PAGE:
The thing about endangered creatures is that by the time you notice they’re in trouble, it is probably too late to get them back. The same can probably be said of subcultures. Beautiful or colorful, anomalous and strange, largely unnoticed however distinct, members of subcultures consume, create, disport and express themselves in ways that are starkly different from the greater boring mass of humankind, and this makes them both fugitive and special. It also tends to spell their doom.
This thought came to mind last week in Venice, where Dior Men took over a major intersection in the funky beach neighborhood of Los Angeles that for decades symbolized skate and surf culture to stage its menswear show. Etienne Russo, the brains behind the production house Villa Eugénie, painted the street blue and created a 30-foot fabric wave backdrop for the event — a one-night stunt, or a 10-minute one if you discount an hourlong wait for the action to begin, months of lead-up and whatever surplus was required for the Dior honchos to figure out that the label needed a therapeutic infusion.
An IV drip of California was prescribed. This took the form of the designer Eli Russell Linnetz of the label ERL. A fashion world Zelig, Linnetz grew up at the beach. Although he studied film, Linnetz has turned up in Kanye West’s design studio and directed videos for Teyana Taylor; was Lady Gaga’s personal photographer; dresses ASAP Rocky; is a finalist for the prestigious LVMH prize; and is a quirky ubiquitous presence in the realms of style.
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The Venice he would have known as a child of the 2000’s looked a lot different from the city of today, however. Whereas Abbott Kinney Boulevard (“A.K.” to locals), the town’s main commercial artery, was then a ragtag stretch of dive bars and mom-and-pop shops, it is now a slick stretch of upscale retail shops, fancy restaurants and pricey wine bars.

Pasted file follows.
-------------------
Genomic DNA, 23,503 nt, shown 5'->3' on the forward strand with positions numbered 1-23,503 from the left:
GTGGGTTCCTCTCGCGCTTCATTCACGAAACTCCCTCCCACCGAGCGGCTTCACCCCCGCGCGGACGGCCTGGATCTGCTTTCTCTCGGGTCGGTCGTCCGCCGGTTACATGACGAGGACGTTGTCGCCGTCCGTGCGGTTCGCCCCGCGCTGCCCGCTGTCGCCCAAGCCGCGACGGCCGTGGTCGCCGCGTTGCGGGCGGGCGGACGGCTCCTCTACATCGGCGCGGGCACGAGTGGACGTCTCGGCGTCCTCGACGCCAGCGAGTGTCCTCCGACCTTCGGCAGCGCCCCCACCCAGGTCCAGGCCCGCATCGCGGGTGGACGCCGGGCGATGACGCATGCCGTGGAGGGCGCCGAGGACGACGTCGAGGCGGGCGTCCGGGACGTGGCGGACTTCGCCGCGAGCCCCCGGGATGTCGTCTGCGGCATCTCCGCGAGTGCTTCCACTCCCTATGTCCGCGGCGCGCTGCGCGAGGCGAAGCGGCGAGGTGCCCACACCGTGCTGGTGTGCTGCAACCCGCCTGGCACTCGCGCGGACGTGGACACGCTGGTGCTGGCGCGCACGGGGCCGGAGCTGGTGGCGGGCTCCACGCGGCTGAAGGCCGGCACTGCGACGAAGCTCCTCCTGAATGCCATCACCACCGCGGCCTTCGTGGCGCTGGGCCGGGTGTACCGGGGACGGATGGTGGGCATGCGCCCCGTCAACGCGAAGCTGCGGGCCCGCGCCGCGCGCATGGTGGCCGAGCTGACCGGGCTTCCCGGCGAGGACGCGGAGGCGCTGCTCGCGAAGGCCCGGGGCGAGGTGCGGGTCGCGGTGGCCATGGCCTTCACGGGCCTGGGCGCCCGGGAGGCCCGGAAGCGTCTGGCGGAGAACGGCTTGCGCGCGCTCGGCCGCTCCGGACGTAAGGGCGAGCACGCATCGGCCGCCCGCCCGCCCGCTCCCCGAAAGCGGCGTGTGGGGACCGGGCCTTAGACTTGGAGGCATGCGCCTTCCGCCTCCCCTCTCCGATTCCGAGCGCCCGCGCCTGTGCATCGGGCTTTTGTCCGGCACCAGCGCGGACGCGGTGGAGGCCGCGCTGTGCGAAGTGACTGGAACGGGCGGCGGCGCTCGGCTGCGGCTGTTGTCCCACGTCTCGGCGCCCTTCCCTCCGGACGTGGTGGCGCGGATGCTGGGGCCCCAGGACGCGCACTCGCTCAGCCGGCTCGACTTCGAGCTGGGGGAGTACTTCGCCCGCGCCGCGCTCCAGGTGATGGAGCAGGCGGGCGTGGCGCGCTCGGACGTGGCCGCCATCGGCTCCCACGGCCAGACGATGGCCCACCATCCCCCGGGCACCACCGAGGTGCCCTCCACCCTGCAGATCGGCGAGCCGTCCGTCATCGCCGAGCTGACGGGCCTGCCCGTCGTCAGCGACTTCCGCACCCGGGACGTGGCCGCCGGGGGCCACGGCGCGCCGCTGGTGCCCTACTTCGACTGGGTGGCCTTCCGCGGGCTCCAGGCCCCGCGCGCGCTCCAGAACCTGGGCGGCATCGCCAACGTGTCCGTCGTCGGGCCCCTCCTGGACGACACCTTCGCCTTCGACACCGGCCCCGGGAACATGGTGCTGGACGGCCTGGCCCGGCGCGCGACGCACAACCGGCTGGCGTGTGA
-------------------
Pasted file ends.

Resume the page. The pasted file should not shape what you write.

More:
Yes, you still see wet-suited surfers cycling along with short boards under their arms and locals dressed in motley get-ups of tie-dye, fleece, Birkenstocks and checkerboard Vans. But the skate-rat-surf-hippie vibe that once defined the place has been largely supplanted by the cashmere hoodie chic of the bros who have transformed Venice into one of the West Coast’s major technology hubs.
A defining element of both surf and skate cultures was that, for the people involved in those pursuits, day jobs were a means of paying bills so you could do what you loved. (Ask any contractor in Southern California whose crew vanishes when the surf is up.) The way people dressed for those sports was improvisatory, unselfconscious and driven largely by practicality and thrift. One pioneer surfer was the hotelier Sean MacPherson’s mother, Janet, who in the days before wet suits were commonplace, scavenged cashmere sweaters from Goodwill to insulate her from the frigid Pacific. That’s the vibe Kim Jones, the Dior Men creative director, was presumably after when he tapped Linnetz as a collaborator.
And while the partnership produced stuff that was certainly intriguing in terms of style, palette, embellishment and proportion — vast puddled trousers, bejeweled and oversize shorts, fisherman’s sweaters embroidered with pearls, marl hoodies cut in the pattern of a wave, sneakers so chunky it looked as though the wearers had forgotten to take them out of the box — the result left a viewer feeling glum.
Forget the obligatory suits in padded silk satin in Dior’s signature dove gray (and said to have been inspired by Gianfranco Ferré’s stint at the label), the essence of the show was baldly the tiny glittery saddle bags, worn cross-body and inspired by skater key-chain wallets, that are certain to make cash registers sing around the world.
Meantime, many local subcultures have been marginalized to the point of extinction. Venice, like so much of Southern California, is no longer a place where anyone can exist comfortably on the fringe. A fashion review is not a natural place to point out the extremity of the state’s homelessness problem or even necessarily to note the omnipresence of Los Angeles’s tent encampments and the fact that people are reduced to sleeping beneath bus shelters or freeway overpasses.
Still, driving to the Dior Men show, this critic passed a typical sight — a man wandering the roadway, trailing a blanket worn over his head as though he were a defeated warrior. It happened that the final look in the Dior Men show was a model luxuriantly caped and trailing what looked like a blanket.
The visual echo was surely unconscious on the part of Linnetz. At least I hope it was.
This article originally appeared in The New York Times.
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